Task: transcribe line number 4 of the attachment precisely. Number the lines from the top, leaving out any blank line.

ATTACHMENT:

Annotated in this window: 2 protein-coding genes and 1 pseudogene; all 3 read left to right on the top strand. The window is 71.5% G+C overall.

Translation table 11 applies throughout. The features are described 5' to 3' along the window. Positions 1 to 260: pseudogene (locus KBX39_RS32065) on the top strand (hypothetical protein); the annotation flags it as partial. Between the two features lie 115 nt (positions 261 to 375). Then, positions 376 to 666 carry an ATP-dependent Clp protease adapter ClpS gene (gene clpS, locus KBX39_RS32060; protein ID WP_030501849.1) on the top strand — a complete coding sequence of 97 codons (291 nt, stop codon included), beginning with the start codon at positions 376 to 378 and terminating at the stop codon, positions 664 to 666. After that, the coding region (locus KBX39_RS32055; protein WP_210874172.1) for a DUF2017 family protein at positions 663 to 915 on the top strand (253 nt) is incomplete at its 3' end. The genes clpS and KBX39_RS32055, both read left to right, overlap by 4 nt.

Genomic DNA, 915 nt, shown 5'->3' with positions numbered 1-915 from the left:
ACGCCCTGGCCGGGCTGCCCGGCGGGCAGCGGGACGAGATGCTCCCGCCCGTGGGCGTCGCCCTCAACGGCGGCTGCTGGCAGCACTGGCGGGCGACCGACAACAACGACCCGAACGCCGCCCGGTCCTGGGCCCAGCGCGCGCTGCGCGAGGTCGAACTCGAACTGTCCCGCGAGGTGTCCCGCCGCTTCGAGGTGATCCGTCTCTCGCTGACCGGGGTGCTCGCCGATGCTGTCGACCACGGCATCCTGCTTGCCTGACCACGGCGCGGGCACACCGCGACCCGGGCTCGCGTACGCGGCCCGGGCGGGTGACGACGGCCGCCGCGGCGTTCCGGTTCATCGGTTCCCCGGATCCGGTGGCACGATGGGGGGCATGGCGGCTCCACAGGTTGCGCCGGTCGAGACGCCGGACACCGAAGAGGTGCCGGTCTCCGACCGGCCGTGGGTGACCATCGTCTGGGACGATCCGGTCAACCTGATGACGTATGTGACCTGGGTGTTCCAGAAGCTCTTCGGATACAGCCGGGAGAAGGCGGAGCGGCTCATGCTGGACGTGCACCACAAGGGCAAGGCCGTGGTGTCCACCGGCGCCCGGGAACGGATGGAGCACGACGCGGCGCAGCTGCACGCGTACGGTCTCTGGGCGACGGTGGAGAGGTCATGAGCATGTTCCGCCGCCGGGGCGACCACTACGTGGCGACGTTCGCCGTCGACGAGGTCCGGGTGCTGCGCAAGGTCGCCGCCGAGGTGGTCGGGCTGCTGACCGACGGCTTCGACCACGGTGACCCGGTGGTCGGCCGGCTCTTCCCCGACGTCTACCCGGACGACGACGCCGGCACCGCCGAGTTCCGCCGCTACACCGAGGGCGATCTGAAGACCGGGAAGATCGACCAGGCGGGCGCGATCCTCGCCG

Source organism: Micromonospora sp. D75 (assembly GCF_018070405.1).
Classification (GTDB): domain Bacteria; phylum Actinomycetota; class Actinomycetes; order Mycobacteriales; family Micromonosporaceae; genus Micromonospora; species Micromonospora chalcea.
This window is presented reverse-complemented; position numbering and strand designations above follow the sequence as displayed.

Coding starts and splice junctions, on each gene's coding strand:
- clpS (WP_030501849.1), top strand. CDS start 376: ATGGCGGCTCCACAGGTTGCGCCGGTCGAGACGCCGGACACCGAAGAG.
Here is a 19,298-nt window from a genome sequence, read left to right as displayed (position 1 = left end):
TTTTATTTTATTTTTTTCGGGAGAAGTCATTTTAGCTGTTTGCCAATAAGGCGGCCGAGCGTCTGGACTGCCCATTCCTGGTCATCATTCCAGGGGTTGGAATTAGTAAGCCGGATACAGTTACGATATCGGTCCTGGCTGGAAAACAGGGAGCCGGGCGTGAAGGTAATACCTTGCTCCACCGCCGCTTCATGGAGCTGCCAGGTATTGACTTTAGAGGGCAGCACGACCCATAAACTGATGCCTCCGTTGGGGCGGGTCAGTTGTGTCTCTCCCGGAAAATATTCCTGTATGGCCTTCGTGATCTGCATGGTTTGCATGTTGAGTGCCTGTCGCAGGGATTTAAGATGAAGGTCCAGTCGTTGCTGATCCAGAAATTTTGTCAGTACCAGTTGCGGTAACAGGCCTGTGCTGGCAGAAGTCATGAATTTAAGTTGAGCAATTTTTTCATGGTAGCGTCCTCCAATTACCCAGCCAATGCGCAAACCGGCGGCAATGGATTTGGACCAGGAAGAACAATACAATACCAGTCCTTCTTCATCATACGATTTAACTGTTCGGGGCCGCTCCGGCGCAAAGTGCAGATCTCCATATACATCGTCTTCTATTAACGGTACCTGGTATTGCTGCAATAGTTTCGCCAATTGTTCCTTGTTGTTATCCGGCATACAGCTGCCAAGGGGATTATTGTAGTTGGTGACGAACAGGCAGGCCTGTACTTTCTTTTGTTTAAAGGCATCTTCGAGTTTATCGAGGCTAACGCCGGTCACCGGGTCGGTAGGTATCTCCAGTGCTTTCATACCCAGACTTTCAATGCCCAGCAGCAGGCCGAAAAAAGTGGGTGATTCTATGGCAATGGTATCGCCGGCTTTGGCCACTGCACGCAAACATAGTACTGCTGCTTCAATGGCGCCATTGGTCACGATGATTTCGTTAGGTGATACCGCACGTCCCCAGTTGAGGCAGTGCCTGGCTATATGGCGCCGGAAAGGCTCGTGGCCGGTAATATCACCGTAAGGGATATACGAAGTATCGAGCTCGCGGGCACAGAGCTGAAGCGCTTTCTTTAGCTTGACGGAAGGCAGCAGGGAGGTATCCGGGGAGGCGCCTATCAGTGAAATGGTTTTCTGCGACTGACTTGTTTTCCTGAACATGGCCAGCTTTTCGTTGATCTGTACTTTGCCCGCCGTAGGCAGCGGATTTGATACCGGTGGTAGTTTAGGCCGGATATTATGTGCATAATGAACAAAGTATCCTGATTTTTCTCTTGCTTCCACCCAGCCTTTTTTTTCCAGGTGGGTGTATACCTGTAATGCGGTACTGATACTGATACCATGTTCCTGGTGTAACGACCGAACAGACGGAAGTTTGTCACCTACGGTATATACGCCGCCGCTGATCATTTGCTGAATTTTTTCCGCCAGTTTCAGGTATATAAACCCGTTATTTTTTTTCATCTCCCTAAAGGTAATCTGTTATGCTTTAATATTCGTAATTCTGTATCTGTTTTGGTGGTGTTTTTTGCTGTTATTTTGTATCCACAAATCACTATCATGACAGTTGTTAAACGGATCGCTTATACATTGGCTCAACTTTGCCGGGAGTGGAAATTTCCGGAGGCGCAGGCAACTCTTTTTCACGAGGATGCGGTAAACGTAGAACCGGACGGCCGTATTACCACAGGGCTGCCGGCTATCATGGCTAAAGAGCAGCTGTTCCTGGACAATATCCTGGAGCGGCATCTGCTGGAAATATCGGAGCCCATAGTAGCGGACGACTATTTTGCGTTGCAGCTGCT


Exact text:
ACGCCCTGGCCGGGCTGCCCGGCGGGCAGCGGGACGAGATGCTCCCGCCCGTGGGCGTCGCCCTCAACGGCGGCTGCTGGCAGCACTGGCGGGCGACCGACAACAACGACCCGAACGCCGCCCGGTCCTGGGCCCAGCGCGCGCTGCGCGAGGTCGAACTCGAACTGTCCCGCGAGGTGTCCCGCCGCTTCGAGGTGATCCGTCTCTCGCTGACCGGGGTGCTCGCCGATGCTGTCGACCACGGCATCCTGCTTGCCTGACCACGGCGCGGGCACACCGCGACCCGGGCTCGCGTACGCGGCCCGGGCGGGTGACGACGGCCGCCGCGGCGTTCCGGTTCATCGGTTCCCCGGATCCGGTGGCACGATGGGGGGCATGGCGGCTCCACAGGTTGCGCCGGTCGAGACGCCGGACACCGAAGAGGTGCCGGTCTCCGACCGGCCGTGGGTGACCATCGTCTGGGACGATCCGGTCAACCTGATGACGTATGTGACCTGGGTGTTCCAGAAGCTCTTCGGATACAGCCGGGAGAAGGCGGAGCGGCTCATGCTGGACGTGCACCACAAGGGCAAGGCCGTGGTGTCCACCGGCGCCCGGGAACGGATGGAGCACGACGCGGCGCAGCTGCACGCGTACGGTCTCTGGGCGACGGTGGAGAGGTCATGAGCATGTTCCGCCGCCGGGGCGACCACTACGTGGCGACGTTCGCCGTCGACGAGGTCCGGGTGCTGCGCAAGGTCGCCGCCGAGGTGGTCGGGCTGCTGACCGACGGCTTCGACCACGGTGACCCGGTGGTCGGCCGGCTCTTCCCCGACGTCTACCCGGACGACGACGCCGGCACCGCCGAGTTCCGCCGCTACACCGAGGGCGATCTGAAGACCGGGAAGATCGACCAGGCGGGCGCGATCCTCGCCG